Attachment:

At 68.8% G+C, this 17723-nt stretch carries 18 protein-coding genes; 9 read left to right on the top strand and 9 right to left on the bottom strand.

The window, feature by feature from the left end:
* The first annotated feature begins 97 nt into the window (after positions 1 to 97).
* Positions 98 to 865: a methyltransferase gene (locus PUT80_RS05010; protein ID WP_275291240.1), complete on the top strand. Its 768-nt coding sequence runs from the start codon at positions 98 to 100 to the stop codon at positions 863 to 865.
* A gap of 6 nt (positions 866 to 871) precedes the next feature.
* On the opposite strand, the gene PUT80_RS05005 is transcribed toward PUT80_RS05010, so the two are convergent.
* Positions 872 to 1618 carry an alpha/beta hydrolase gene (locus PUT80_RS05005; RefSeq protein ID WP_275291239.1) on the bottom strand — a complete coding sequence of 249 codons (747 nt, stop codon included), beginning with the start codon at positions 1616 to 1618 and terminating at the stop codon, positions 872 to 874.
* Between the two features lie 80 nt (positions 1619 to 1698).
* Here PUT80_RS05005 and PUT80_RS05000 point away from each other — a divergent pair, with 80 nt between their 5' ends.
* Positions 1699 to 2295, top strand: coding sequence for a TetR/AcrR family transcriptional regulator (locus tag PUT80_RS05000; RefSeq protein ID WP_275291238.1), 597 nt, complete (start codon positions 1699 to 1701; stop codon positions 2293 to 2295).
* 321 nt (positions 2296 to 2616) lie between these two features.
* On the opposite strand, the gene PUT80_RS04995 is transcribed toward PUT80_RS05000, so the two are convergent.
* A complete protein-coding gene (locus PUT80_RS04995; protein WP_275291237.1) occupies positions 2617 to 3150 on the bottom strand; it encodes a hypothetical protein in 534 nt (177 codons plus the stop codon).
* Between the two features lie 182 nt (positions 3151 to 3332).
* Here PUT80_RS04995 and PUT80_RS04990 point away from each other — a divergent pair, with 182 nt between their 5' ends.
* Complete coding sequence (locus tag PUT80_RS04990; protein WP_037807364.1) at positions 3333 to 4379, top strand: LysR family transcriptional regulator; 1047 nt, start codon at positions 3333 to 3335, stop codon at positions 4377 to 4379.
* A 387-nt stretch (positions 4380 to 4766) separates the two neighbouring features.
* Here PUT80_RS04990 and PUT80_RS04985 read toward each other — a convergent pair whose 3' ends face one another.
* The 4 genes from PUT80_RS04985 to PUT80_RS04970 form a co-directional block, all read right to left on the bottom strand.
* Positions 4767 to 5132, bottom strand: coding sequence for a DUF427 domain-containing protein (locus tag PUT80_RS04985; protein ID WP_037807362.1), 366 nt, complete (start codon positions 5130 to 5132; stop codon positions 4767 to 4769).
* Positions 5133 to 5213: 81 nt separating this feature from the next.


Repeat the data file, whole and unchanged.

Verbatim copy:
At 68.8% G+C, this 17723-nt stretch carries 18 protein-coding genes; 9 read left to right on the top strand and 9 right to left on the bottom strand.

The window, feature by feature from the left end:
* The first annotated feature begins 97 nt into the window (after positions 1 to 97).
* Positions 98 to 865: a methyltransferase gene (locus PUT80_RS05010; protein ID WP_275291240.1), complete on the top strand. Its 768-nt coding sequence runs from the start codon at positions 98 to 100 to the stop codon at positions 863 to 865.
* A gap of 6 nt (positions 866 to 871) precedes the next feature.
* On the opposite strand, the gene PUT80_RS05005 is transcribed toward PUT80_RS05010, so the two are convergent.
* Positions 872 to 1618 carry an alpha/beta hydrolase gene (locus PUT80_RS05005; RefSeq protein ID WP_275291239.1) on the bottom strand — a complete coding sequence of 249 codons (747 nt, stop codon included), beginning with the start codon at positions 1616 to 1618 and terminating at the stop codon, positions 872 to 874.
* Between the two features lie 80 nt (positions 1619 to 1698).
* Here PUT80_RS05005 and PUT80_RS05000 point away from each other — a divergent pair, with 80 nt between their 5' ends.
* Positions 1699 to 2295, top strand: coding sequence for a TetR/AcrR family transcriptional regulator (locus tag PUT80_RS05000; RefSeq protein ID WP_275291238.1), 597 nt, complete (start codon positions 1699 to 1701; stop codon positions 2293 to 2295).
* 321 nt (positions 2296 to 2616) lie between these two features.
* On the opposite strand, the gene PUT80_RS04995 is transcribed toward PUT80_RS05000, so the two are convergent.
* A complete protein-coding gene (locus PUT80_RS04995; protein WP_275291237.1) occupies positions 2617 to 3150 on the bottom strand; it encodes a hypothetical protein in 534 nt (177 codons plus the stop codon).
* Between the two features lie 182 nt (positions 3151 to 3332).
* Here PUT80_RS04995 and PUT80_RS04990 point away from each other — a divergent pair, with 182 nt between their 5' ends.
* Complete coding sequence (locus tag PUT80_RS04990; protein WP_037807364.1) at positions 3333 to 4379, top strand: LysR family transcriptional regulator; 1047 nt, start codon at positions 3333 to 3335, stop codon at positions 4377 to 4379.
* A 387-nt stretch (positions 4380 to 4766) separates the two neighbouring features.
* Here PUT80_RS04990 and PUT80_RS04985 read toward each other — a convergent pair whose 3' ends face one another.
* The 4 genes from PUT80_RS04985 to PUT80_RS04970 form a co-directional block, all read right to left on the bottom strand.
* Positions 4767 to 5132, bottom strand: coding sequence for a DUF427 domain-containing protein (locus tag PUT80_RS04985; protein ID WP_037807362.1), 366 nt, complete (start codon positions 5130 to 5132; stop codon positions 4767 to 4769).
* Positions 5133 to 5213: 81 nt separating this feature from the next.